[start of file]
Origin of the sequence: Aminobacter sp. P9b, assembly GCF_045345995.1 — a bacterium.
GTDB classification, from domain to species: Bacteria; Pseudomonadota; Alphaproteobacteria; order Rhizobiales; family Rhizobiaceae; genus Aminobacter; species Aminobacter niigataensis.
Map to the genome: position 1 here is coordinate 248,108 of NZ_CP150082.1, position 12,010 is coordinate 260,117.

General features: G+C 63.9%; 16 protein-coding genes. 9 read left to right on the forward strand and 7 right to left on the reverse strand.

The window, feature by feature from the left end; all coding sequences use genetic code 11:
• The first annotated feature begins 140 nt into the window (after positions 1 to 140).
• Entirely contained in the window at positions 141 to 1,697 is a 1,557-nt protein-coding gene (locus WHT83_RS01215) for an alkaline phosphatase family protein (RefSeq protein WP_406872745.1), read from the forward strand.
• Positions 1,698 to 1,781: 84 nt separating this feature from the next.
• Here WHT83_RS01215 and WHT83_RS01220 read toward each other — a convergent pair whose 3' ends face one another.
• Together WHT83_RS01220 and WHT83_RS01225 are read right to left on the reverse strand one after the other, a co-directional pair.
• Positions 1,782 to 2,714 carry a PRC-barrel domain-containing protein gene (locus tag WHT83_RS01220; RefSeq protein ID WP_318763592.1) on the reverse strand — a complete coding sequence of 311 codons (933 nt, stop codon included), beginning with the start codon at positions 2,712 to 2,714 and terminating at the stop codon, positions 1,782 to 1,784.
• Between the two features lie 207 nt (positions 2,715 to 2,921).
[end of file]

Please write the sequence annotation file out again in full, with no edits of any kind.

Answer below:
Origin of the sequence: Aminobacter sp. P9b, assembly GCF_045345995.1 — a bacterium.
GTDB classification, from domain to species: Bacteria; Pseudomonadota; Alphaproteobacteria; order Rhizobiales; family Rhizobiaceae; genus Aminobacter; species Aminobacter niigataensis.
Map to the genome: position 1 here is coordinate 248,108 of NZ_CP150082.1, position 12,010 is coordinate 260,117.

General features: G+C 63.9%; 16 protein-coding genes. 9 read left to right on the forward strand and 7 right to left on the reverse strand.

The window, feature by feature from the left end; all coding sequences use genetic code 11:
• The first annotated feature begins 140 nt into the window (after positions 1 to 140).
• Entirely contained in the window at positions 141 to 1,697 is a 1,557-nt protein-coding gene (locus WHT83_RS01215) for an alkaline phosphatase family protein (RefSeq protein WP_406872745.1), read from the forward strand.
• Positions 1,698 to 1,781: 84 nt separating this feature from the next.
• Here WHT83_RS01215 and WHT83_RS01220 read toward each other — a convergent pair whose 3' ends face one another.
• Together WHT83_RS01220 and WHT83_RS01225 are read right to left on the reverse strand one after the other, a co-directional pair.
• Positions 1,782 to 2,714 carry a PRC-barrel domain-containing protein gene (locus tag WHT83_RS01220; RefSeq protein ID WP_318763592.1) on the reverse strand — a complete coding sequence of 311 codons (933 nt, stop codon included), beginning with the start codon at positions 2,712 to 2,714 and terminating at the stop codon, positions 1,782 to 1,784.
• Between the two features lie 207 nt (positions 2,715 to 2,921).